Here’s an example,

The publisher sets a floor price, say $5 CPM. The bidding starts, the bid request goes to the first buyer. The first buyer bids $4, the floor price is not met so the request reaches to the second buyer. The second buyer bids $6, the floor price is met, hence the impression is sold. If the second buyer couldn’t win then the request would’ve been sent to the third buyer and so on.

The sequential setup itself was the cause of many shortcomings like:

  • Even if the lower-ranking bidders would’ve been ready to bid more than the top ranking bidder for a certain impression, it wouldn’t be able to do so if the top-ranking bidder wins the impression. See the image below and observe the bid from the third buyer. Despite being the highest bid, it’s not winning the impression because it’s already been sold to the second bid:

Waterfall - Automatad

  • The lower-ranking buyers were bidding for sub-par inventory most of the time because they were not getting the chance to bid in the beginning.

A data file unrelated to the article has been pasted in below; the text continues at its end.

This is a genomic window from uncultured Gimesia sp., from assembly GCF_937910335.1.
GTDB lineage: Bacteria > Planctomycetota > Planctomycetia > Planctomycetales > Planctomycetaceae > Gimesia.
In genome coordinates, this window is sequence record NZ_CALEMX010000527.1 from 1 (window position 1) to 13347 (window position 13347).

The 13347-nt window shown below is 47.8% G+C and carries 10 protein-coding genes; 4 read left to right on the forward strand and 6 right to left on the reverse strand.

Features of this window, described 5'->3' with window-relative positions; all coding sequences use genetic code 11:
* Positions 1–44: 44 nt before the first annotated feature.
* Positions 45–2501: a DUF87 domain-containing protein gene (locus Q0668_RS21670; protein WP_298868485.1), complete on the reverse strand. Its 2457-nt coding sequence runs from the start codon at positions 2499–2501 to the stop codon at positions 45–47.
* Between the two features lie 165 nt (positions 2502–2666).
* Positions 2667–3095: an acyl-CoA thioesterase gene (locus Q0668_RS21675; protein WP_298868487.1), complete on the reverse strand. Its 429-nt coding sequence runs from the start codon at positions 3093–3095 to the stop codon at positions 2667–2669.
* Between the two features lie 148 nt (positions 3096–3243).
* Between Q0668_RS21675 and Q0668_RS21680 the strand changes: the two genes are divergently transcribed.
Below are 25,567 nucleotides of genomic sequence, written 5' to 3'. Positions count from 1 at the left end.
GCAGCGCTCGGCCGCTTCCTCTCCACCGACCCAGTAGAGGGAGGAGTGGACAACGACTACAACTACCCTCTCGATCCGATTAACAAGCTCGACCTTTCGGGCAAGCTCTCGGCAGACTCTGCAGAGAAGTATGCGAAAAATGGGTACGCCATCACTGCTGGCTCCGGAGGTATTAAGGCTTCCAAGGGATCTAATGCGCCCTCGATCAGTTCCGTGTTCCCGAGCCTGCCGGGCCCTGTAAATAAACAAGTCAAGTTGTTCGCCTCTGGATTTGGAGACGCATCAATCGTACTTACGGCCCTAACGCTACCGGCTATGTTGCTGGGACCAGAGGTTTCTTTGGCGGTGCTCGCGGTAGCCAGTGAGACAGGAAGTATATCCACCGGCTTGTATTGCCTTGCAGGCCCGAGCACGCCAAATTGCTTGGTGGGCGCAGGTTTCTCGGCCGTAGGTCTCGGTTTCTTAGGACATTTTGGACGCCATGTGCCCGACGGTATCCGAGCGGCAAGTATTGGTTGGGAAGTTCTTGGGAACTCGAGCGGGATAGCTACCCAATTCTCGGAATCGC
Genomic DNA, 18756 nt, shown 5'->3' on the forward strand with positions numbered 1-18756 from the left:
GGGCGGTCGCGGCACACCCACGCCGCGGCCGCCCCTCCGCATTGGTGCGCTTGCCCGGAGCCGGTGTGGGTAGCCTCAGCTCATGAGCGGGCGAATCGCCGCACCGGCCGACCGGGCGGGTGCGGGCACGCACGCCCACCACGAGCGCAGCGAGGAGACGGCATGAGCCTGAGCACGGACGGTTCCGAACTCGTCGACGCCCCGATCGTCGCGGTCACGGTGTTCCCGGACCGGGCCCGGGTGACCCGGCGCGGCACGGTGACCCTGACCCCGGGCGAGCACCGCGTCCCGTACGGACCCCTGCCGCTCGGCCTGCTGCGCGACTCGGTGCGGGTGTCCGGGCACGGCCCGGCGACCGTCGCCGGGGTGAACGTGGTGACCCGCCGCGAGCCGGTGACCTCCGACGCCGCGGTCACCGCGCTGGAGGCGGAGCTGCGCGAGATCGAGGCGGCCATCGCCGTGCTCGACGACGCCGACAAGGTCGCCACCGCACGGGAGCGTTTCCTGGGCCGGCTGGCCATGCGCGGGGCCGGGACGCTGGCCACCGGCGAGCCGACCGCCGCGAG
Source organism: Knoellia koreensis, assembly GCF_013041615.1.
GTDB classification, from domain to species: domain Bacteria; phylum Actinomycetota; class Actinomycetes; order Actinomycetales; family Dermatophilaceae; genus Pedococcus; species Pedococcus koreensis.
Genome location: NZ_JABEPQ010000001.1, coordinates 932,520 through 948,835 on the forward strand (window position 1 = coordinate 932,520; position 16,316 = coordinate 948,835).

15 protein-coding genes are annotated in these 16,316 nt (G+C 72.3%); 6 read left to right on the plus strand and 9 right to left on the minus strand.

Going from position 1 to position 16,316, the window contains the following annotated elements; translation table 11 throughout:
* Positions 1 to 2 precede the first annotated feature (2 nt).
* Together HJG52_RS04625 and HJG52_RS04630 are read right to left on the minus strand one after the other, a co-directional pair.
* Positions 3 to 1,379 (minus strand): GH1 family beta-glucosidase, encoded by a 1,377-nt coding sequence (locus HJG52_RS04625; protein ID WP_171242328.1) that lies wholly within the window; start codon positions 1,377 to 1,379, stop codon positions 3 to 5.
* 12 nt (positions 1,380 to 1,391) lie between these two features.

• Then there were other issues like latency, lack of transparency, Google’s first look advantage, etc.

So how did header bidding solve the problem with a waterfall? It simply flattened the process. Instead of sending the bid request sequentially, publishers can now send the bid request to multiple buyers simultaneously. Due to the change in the process, the buyer with the highest bid wins the impression and publishers get the revenue they deserve.

Header Bidding - Automatad

Header Bidding vs Real-time Bidding: What’s the difference?

Header bidding is a part of real-time bidding, so it doesn’t make sense to differentiate between them. Just like real-time bidding brought improvements to programmatic buying, header bidding was an improvement to RTB. You can read more about header bidding on our blog. If you’re a publisher looking for header bidding or any other RTB implementation, then feel free to contact us.

Real-time Bidding Header Bidding
1 It’s a part of Programmatic Buying. It’s a part of real-time bidding.
2 It improved the process of programmatic buying. It improved the process of real-time bidding.
3 It solved the inefficiencies of selling inventory in bulk to multiple ad networks. It solved the inefficiencies of the waterfall model.
4 It provided better targeting. It provided increased revenue for publishers and better targeting for media buyers. 
5 The latency in serving ads is higher as the bidding can be sequential. The latency in ad serving decreased once simultaneous bidding started.
5 Bidders had to wait for their turns. No waiting was needed by the bidders.
6 Lower revenue for publishers. Higher revenue for publishers.
7 It was ideal only for remnant inventory. Even premium inventory can be sold for higher rates.